The Womb Whisperers: Why More More Pregnant Women Are Hiring Doulas

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Think of a doula as a prenatal and postpartum sisterfriend and coach. Not to be confused with a midwife—who is a trained, certified practitioner—a doula cannot administer medication or perform a cesarean delivery.

For expectant moms, the questions of what items to get and who to call for resources are ever growing. And today a new question is gaining traction: Should I consider hiring a doula? This professional provides continuous physical, emotional and spiritual support and information to a mother before, during and just after childbirth. Think of her as a prenatal and postpartum sisterfriend and coach. Not to be confused with a midwife—who is a trained, certified practitioner who can carry out many of the same services as a doctor—a doula (Greek for "female servant") cannot administer medication or perform a cesarean delivery. The specialist is by your side to make sure the birthing process is as comfortable as possible.

Since 2001 Erykah Badu has served as a doula for more than 40 births and stays in touch with the babies she's helped bring into the world and their mothers. While coaching women through labor, "Badoula" wears ankle bracelets. "I like for the baby to hear that. It's a very welcoming frequency," she told us last year.

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Over the past several years, there has been an increase in the usage of doulas. According to Childbirth Connection, between July 2011 and June 2012, 6 percent of women used one compared with 3 percent in 2005. Doulas do not need a license, but many receive certification through organizations like DONA International (dona.org), one of the most respected networks of doulas. It has more than 6,000 members from around the world.

Women are increasingly bringing these professionals into their birthing rooms and hospitals for assistance. "Doula support has been proven to impact birth outcomes and families' experiences across populations and cultures," says Ravae S. M. Sinclair, J.D., intercultural director at DONA International. "Women of color are shown to experience tremendous birth outcome disparities no matter their economic and educational levels. Doulas can bridge the gap in maternal baby care in the U.S. and increase the likelihood of the mother and baby surviving and thriving during the pregnancy." Sinclair also says the practitioners can reduce the excessive medical procedures that women of color have historically endured in the U.S. medical system.

Chanél L. Porchia-Albert founded the Brooklyn-based Ancient Song Doula Services and has assisted in more than 100 births. Since 2008 she has offered such services and prenatal classes; she also addresses health disparities in underserved communities, specifically in women of color, low-incomes families, teens and immigrant populations. "We realize that every aspect of our lives impacts how and when we birth our children," Porchia-Albert says. "Everyone should feel empowered around their birthing options. A doula assists in an individual taking full autonomy over her body and experience; plus we can rub a back pretty damn good."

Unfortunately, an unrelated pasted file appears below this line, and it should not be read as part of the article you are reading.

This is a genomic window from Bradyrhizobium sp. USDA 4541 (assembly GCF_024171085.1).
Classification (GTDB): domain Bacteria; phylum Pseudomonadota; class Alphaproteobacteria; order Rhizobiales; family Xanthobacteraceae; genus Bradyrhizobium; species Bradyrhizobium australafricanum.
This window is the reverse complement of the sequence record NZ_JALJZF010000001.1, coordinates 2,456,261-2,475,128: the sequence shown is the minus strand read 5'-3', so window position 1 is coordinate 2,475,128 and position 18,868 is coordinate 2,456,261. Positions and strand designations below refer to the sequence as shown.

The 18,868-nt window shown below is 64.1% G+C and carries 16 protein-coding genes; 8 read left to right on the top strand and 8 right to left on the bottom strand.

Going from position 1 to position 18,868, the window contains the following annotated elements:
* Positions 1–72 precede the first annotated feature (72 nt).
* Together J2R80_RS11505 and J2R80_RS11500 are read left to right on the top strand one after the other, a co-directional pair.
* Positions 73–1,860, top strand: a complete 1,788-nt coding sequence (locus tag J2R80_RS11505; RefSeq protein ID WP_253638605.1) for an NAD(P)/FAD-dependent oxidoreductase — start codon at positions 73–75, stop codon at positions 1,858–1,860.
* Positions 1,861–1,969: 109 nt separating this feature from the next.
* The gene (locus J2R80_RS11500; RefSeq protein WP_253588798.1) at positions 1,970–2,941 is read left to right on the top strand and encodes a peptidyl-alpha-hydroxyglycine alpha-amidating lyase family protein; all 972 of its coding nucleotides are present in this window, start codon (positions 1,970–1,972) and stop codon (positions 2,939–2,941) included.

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Lehna Huie, 28, used Porchia-Albert when she delivered her daughter in January 2015. "My partner and I started seeing her before my daughter was born. We established a relationship, and in a lot of ways Chanél became family," says Huie. "When I was afraid during labor and delivery, she reminded me of my power. That really helped. She was my advocate. The relationship we built is sacred and something I'll never forget."

CONSIDERING A DOULA? HERE ARE A FEW THINGS YOU SHOULD KNOW:

• THE CARE

Doulas specialize in various techniques including giving massages, helping you switch positions during delivery, assisting in a bath birth and keeping you distracted from labor pain. Porchia-Albert goes to each delivery with a power pack consisting of herbal tinctures, homeopathy remedies specifically for childbirth and therapeutic essential oils—all to keep her moms as relaxed as possible and not thinking about the pain. If a C-section is needed or any problems arise during delivery, doulas can keep you calm and focused. They can also help you advocate for yourself in the birthing room if your doctor or midwife decides to deviate from your plan. These coaches also offer prenatal education and counseling, as well as guidance in breast-feeding, transitioning into parenthood and other postpartum needs.

• THE COMPATIBILITY

You don't have to pick the first doula you meet with. Huie interviewed a handful before instantly clicking with and hiring Porchia-Albert. When looking for one of these specialists, make sure she is qualified and has your interests at heart. Definitely ask many questions, especially about her philosophy on birth and supporting women and their partners through birth.

• THE COSTS

In most states doulas are not typically covered by insurance or Medicaid, so you may have to come out of pocket to have one. "Fees vary greatly, based on many factors, including location, experience, education and professional affiliations," explains Sinclair. "For instance, in a rural community, a doula might charge $500 to $800 per birth, whereas in a large city, one may charge from $2,000 to $3,000." They can also charge based on their experience.

• THE CLINICAL STUDIES

Research has shown that the presence of a doula can not only reduce the need for a cesarean, but it can also lead to a shorter labor, fewer complications and the decrease of the need for labor-inducing drugs, epidurals or forceps.


To find a doula in your area, visit dona.org or try sunkissed doulas.com for a directory of African-American ones.

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